Los Angeles' Phantom Planet are a melodic indie outfit known for their mix of Beatlesque pop and garage rock. Centered on the vocals of Alan Greenwald, Phantom Planet first gained widespread attention in the 2000s after their song "California" (off 2002's The Guest), was used as the theme song to the prime-time Fox teen soap opera The O.C. It also didn't hurt that their original drummer was Rushmore actor Jason Schwartzman. Following Schwartzman's 2003 departure, the band's sound evolved, shifting from a sunny, piano-based style to a more kinetic brand of garage rock as heard on 2004's Phantom Planet and 2008's Raise the Dead. Following an extended hiatus that found Greenwald working on solo material, Phantom Planet returned with 2020's Devastator. Formed in Los Angeles in 1994, Phantom Planet originally featured high school classmates singer/guitarist Alex Greenwald, guitarist Jacques Brautbar, bassist Sam Farrar (son of renowned singer/songwriter John Farrar), guitarist Darren Robinson, and drummer Jason Schwartzman (son of actress Talia Shire and the nephew of director Francis Ford Coppola). Named after a cult 1961 sci-fi film The Phantom Planet, the band developed a melodic sound influenced by classic acts like the Beach Boys, Elvis Costello, and Electric Light Orchestra, as well as contemporary bands like Weezer, Blur, and Radiohead. They began playing shows and eventually inked a deal with Geffen in 1997. The group's debut album, Phantom Planet Is Missing, arrived the following year. Along with music, the band found success in other parts of the entertainment industry during this period, including several members landing guest spots on TV shows like Sabrina, The Teenage Witch and Get Real. In particular, Schwartzman's acting career took off as he landed starring roles in films like 1998's Rushmore and 2002's Slackers. Greenwald modeled and appeared in Gap commercials. In early 2001, Phantom Planet returned to the studio to work on a follow-up effort with Tchad Blake (Pearl Jam, Sheryl Crow) and Mitchell Froom (Elvis Costello, Paul McCartney). The resulting The Guest appeared the following year on the Dreamworks label. Included on the album was the hooky track "California," which was released as the album's second single and subsequently picked as the opening theme to the wildly popular television drama The O.C. A Top Ten hit in several countries, the song reached number 35 on the Alternative Songs chart, and helped land the album on the Billboard 200. Despite the group's burgeoning success, Schwartzman announced his departure from the band in August 2003 to focus on his acting career, but he continued to release music with his own Coconut Records project. The group's third album, 2004's eponymous Phantom Planet, introduced drummer Jeff Conrad. Produced by Dave Fridmann, it found them adopting a more garage rock-oriented sound. It peaked at number 95 on the Billboard 200. Following the album's release, guitarist Brautbar left the band and took on film scoring work and other musical collaborations. With 2008's Tony Berg-produced Raise the Dead, the group moved to Fueled by Ramen. Included on the album were the singles "Do the Panic" and "Dropped." After a farewell show at The Troubadour in December of 2008, the band went on indefinite hiatus. Over the next few years, the members of the group stayed busy with other projects as Greenwald worked on solo material and collaborated on projects with the Young Veins and Phases. Farrar also formed the band Operation Aloha with members of Gomez and Maroon 5. Similarly, Robinson toured with Miniature Tigers. Reunited in 2011, Phantom Planet played a handful of welcome-back shows including several at the Troubadour, where they were joined by guitarist Brautbar. Also around this time, Farrar began splitting his time between Phantom Planet and touring as a member of Maroon 5. Following work on Greenwald's solo project, Phantom Planet announced their official return from hiatus with the 2019 Tony Berg-produced single "Balisong." That track was included on the group's fifth full-length album, 2020's Devastator.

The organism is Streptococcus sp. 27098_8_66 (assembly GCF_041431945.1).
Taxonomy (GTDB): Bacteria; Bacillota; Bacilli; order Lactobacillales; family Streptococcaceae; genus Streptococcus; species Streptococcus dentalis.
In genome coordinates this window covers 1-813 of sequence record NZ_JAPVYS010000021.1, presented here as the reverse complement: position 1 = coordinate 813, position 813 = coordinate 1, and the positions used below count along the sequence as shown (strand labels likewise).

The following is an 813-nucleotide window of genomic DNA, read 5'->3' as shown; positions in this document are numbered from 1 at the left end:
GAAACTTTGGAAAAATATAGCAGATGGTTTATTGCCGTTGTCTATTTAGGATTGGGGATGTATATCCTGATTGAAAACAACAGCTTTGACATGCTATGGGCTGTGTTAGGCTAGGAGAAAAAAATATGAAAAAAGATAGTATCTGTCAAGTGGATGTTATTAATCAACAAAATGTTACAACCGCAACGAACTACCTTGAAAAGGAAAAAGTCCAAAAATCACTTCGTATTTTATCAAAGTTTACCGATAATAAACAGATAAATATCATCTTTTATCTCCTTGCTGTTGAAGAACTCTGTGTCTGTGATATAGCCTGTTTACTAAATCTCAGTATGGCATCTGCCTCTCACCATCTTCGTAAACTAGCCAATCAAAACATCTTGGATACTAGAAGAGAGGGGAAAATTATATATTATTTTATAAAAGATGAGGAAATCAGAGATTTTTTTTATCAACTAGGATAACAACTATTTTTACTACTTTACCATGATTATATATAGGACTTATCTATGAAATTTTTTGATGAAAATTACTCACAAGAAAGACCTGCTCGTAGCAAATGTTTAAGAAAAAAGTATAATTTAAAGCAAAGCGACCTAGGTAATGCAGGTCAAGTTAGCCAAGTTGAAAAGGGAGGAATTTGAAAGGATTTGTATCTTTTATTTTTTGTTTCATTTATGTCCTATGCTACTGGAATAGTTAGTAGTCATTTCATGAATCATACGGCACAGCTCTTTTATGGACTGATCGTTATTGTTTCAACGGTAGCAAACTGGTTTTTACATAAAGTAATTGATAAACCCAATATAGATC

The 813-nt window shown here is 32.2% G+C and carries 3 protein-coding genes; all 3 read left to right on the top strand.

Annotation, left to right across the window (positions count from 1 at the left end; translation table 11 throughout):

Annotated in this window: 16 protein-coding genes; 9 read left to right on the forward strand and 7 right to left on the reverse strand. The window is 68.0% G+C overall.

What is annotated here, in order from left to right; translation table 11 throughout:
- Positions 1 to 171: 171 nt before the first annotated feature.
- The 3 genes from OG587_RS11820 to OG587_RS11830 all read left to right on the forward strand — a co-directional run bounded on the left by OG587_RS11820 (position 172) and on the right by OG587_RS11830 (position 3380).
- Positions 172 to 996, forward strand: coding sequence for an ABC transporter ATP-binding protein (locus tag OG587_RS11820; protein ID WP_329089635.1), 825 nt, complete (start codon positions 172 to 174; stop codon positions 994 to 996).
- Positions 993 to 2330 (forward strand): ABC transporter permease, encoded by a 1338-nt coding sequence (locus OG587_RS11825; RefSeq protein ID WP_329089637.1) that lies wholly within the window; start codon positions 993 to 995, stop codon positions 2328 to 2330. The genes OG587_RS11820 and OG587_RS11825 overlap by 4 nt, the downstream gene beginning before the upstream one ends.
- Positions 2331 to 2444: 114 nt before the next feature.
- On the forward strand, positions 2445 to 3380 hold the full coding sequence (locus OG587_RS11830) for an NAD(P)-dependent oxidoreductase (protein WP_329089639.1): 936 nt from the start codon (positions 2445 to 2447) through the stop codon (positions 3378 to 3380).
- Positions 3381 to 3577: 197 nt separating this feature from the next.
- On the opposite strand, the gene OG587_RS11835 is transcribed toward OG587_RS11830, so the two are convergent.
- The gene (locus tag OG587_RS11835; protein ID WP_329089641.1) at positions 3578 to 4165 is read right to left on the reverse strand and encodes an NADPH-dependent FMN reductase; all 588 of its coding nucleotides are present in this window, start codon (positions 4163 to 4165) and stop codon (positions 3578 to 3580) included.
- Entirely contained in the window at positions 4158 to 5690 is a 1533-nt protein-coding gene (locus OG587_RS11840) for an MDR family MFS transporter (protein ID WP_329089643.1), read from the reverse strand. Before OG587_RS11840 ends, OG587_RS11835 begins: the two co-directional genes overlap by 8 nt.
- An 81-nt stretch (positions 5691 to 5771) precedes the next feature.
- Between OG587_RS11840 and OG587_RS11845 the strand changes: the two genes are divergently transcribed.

© Matt Collar /TiVo